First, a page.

Development in the Time of Globalization
The paper examines grounds on which a `second opinion’ to the Washington Consensus may be constructed using data for a sample of 123 rich and poor nations for the period from 1960 to 1995. The historical record makes abundantly clear that international inequality has increased not only over the long haul of the past two centuries but also in recent decades. Unequal development derives mainly from economic and political-economic forces internal to nations. Unregulated global market forces mostly follow this process rather than countering it. At the same time, the fragile internal development process is vulnerable to the disruptive forces of unrestricted openness. To be sure, access to global markets can be a powerful factor in development. But development success has hinged on selective and phased integration with world markets. This understanding clearly goes against the prevailing view that the growth benefits from globalization far outweigh the costs and that the main task for developing countries is to eliminate all impediments in the way of integrating their domestic economies with global trade and financial flows. It is not only economic growth as it relates to globalization that is at issue. The historical record also shows that the wealth of nations alone fails to account for variations in the levels of national poverty and inequality. Hence, we must also be concerned about whether increasing globalization restructures incentives in a direction that is conducive to reducing inequality and poverty. Apart from the purely economic mechanisms, this concern must extend also to the capacities for public action that globalization might weaken. The paper is animated by the belief that given the continuing primacy of the nation state, a modicum of national policy autonomy is vital to a politically sustainable economy, particularly in redressing endemic problems of poverty and inequality.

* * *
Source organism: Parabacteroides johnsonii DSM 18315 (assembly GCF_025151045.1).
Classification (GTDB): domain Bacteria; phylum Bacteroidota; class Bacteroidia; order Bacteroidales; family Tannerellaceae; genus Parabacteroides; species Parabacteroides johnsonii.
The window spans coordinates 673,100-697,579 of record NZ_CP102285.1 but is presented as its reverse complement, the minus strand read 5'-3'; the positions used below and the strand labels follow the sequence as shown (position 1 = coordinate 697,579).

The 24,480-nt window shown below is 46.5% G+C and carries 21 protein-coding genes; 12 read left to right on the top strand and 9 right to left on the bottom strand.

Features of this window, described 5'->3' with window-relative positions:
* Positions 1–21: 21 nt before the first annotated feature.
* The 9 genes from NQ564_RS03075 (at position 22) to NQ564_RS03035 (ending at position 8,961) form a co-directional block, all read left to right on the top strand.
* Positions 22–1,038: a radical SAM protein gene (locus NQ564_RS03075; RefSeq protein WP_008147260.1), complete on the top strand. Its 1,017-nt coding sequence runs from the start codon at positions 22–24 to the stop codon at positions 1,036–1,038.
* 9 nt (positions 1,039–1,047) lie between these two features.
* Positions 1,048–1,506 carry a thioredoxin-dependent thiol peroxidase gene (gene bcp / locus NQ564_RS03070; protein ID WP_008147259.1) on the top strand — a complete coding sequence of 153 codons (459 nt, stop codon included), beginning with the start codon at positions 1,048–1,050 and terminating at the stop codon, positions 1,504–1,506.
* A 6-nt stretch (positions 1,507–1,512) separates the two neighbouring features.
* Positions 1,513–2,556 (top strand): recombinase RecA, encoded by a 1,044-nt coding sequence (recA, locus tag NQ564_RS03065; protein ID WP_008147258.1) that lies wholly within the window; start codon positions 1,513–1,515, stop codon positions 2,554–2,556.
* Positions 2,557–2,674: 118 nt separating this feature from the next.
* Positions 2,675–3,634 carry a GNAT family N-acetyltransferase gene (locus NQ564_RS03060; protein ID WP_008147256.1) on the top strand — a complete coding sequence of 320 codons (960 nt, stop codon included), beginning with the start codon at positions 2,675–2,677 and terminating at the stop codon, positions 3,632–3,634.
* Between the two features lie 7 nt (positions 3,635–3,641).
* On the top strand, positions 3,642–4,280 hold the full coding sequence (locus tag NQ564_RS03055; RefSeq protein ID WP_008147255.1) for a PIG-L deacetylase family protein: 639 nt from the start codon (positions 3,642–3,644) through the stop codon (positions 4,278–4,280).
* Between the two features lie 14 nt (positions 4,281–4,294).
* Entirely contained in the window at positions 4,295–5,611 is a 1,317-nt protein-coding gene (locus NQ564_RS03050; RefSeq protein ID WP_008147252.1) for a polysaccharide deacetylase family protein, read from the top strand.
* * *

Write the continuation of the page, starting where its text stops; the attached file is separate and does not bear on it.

|Date of creation:||1998|
|Contact details of provider:|| Postal: 418 N Pleasant St, Amherst MA 01002|
Phone: (413) 545-6355
Fax: (413) 545-2921
Web page: http://www.peri.umass.edu/
More information through EDIRC
Please report citation or reference errors to , or , if you are the registered author of the cited work, log in to your RePEc Author Service profile, click on "citations" and make appropriate adjustments.:
- Romer, Paul M, 1986.
"Increasing Returns and Long-run Growth,"
Journal of Political Economy,
University of Chicago Press, vol. 94(5), pages 1002-1037, October.
- Paul M Romer, 1999. "Increasing Returns and Long-Run Growth," Levine's Working Paper Archive 2232, David K. Levine.
- Taylor, Lance & Arida, Persio, 1988. "Long-run income distribution and growth," Handbook of Development Economics, in: Hollis Chenery & T.N. Srinivasan (ed.), Handbook of Development Economics, edition 1, volume 1, chapter 6, pages 161-194 Elsevier.
- Baumol, William J & Wolff, Edward N, 1988. "Productivity Growth, Convergence, and Welfare: Reply," American Economic Review, American Economic Association, vol. 78(5), pages 1155-1159, December.
- Clark, Gregory, 1987. "Why Isn't the Whole World Developed? Lessons from the Cotton Mills," The Journal of Economic History, Cambridge University Press, vol. 47(01), pages 141-173, March.